Organizational Development is a planned, organization-wide change used to improve organizational health and effectiveness. It is a process that demands that senior management trust the practitioner in whose hands the project lays. The trust can come from an established relationship or from perceived expertise: internal or external consultants. In addition to the differences, there are commonalities in what defines success of any OD project, whether internal or external.
External practitioners are most common in the field of organizational development. The most straight forward reason for this is you hire an external consultant on an as-needed basis. There are other benefits to hiring an external practitioner as well: expertise, flexibility, and independence. External consultants are considered experts in their field (Authenticity Consulting, n.d.). Their primary function is to perform OD transformations for clients. With this external expertise, the organization is also buying the flexibility of cooperatively defining the terms and scope of the working relationship (Authenticity Consulting, n.d.).
An obvious challenge is that external practitioners must learn about the company “from scratch” (Authenticity Consulting, n.d.). They are not familiar with the company’s culture, norms, and lingo. This distance makes it more challenging to sway employees toward the needed change. Adding to this challenge is the common problem facing many consultants – they often don’t act as business owners (Bergholz, 2000). The external practitioner is limited to the terms of the agreement or contract, even if the organization’s needs morph into new forms (Authenticity Consulting, n.d.).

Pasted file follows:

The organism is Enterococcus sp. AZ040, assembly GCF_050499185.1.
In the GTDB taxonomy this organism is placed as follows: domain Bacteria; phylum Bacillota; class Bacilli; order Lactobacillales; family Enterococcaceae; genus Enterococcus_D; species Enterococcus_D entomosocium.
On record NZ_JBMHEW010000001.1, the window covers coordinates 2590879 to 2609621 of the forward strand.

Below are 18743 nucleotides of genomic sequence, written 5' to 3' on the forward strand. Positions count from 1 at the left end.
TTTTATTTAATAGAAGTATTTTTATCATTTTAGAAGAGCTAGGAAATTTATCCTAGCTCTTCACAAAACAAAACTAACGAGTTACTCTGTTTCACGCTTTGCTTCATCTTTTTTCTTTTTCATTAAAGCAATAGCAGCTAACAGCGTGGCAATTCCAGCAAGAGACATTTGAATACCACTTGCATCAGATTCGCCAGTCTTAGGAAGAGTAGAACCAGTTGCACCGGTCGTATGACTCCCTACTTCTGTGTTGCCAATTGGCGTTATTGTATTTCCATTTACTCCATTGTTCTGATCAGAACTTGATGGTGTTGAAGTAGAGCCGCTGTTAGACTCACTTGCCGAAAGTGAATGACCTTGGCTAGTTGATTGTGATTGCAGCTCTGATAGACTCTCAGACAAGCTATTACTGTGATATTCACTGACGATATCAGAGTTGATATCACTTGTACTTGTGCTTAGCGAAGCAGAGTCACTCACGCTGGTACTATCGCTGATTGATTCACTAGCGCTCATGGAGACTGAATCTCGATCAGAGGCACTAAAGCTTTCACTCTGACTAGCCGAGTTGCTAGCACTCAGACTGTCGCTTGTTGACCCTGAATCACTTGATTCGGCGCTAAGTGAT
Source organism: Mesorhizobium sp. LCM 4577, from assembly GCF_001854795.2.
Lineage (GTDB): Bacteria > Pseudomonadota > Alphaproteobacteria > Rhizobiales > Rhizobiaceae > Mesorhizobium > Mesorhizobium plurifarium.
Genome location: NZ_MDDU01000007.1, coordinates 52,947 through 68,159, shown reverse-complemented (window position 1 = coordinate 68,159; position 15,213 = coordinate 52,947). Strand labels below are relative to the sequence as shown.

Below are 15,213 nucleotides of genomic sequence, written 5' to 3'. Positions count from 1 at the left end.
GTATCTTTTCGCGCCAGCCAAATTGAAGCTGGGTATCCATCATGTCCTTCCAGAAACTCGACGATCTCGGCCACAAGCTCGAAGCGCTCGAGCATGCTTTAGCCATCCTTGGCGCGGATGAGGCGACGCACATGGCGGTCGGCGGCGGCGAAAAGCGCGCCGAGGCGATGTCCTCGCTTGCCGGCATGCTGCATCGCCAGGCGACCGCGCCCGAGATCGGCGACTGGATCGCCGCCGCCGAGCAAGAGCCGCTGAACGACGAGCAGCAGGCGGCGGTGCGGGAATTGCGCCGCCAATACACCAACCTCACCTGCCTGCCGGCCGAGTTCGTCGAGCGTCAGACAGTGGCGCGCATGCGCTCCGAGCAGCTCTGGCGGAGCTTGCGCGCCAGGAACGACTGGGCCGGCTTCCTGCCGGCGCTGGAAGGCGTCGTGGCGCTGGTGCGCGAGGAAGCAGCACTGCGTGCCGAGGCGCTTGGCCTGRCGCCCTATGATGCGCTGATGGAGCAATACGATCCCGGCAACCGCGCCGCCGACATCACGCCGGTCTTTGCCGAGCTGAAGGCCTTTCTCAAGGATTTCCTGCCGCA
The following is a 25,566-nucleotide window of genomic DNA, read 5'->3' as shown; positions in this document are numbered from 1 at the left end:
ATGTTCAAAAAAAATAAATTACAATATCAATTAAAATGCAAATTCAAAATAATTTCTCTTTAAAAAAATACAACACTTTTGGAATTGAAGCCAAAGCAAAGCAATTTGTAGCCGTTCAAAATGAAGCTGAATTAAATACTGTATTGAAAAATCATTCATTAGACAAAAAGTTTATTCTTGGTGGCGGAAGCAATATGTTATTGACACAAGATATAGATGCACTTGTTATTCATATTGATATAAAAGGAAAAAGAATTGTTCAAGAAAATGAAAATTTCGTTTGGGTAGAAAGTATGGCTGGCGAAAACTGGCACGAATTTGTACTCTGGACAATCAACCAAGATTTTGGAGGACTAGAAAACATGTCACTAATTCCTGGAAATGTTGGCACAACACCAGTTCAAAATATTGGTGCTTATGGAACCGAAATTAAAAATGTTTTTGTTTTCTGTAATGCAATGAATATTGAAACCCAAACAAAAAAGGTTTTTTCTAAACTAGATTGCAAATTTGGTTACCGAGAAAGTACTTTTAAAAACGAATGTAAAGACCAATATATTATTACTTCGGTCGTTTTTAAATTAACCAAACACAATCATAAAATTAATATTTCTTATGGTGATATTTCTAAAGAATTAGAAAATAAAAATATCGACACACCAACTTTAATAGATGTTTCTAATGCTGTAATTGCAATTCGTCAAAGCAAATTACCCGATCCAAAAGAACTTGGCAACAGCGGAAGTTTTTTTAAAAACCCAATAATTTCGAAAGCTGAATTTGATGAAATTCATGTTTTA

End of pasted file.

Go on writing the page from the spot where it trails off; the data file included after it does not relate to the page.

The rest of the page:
Although the overhead and strategic changes of creating an internal OD practitioner team is more involved, there are many benefits to developing an internal team of consultants. The most immediate is that internal teams can “talk the talk” of the organization. They are familiar with the culture, goals, and jargon of the organization. The perception of expertise of internal consultants comes from known working relationships and professional ties (Authenticity Consulting, n.d.). Harrison & Tarter (2007), who jointly wrote an article on high-performing internal practitioner teams, recommend that internal groups “live with those you seek to influence” (p. 189). Because internal practitioners have a long-term interest in the company, their focus extends beyond the immediate project. Being rooted in the organization can hold back a practitioner team as well.
Despite the conflicts in strategy and approach that can arise from either external or internal practitioners, there are consistent measures for success. Promised outcomes and results must be achieved on time and on budget. Success is also shown in the development of high quality relationships so the client will reach out again if they need help. Ultimately, a consultant, internal or external, wants their client to become more self-reliant in the handling of changes in their organizations.
Authenticity Consulting. (n.d. a). Comparison of internal and external consultants. Retrieved, http://www.authenticityconsulting.com
Bergholz, H. (2000). Equalateralists. Retrieved, from http://www.jeslen.com
Harrison, B., & Tarter, D. (2007). Building and sustaining a high performance internal O.D. practitioner team. Organization Development , 25 (2), 187-192.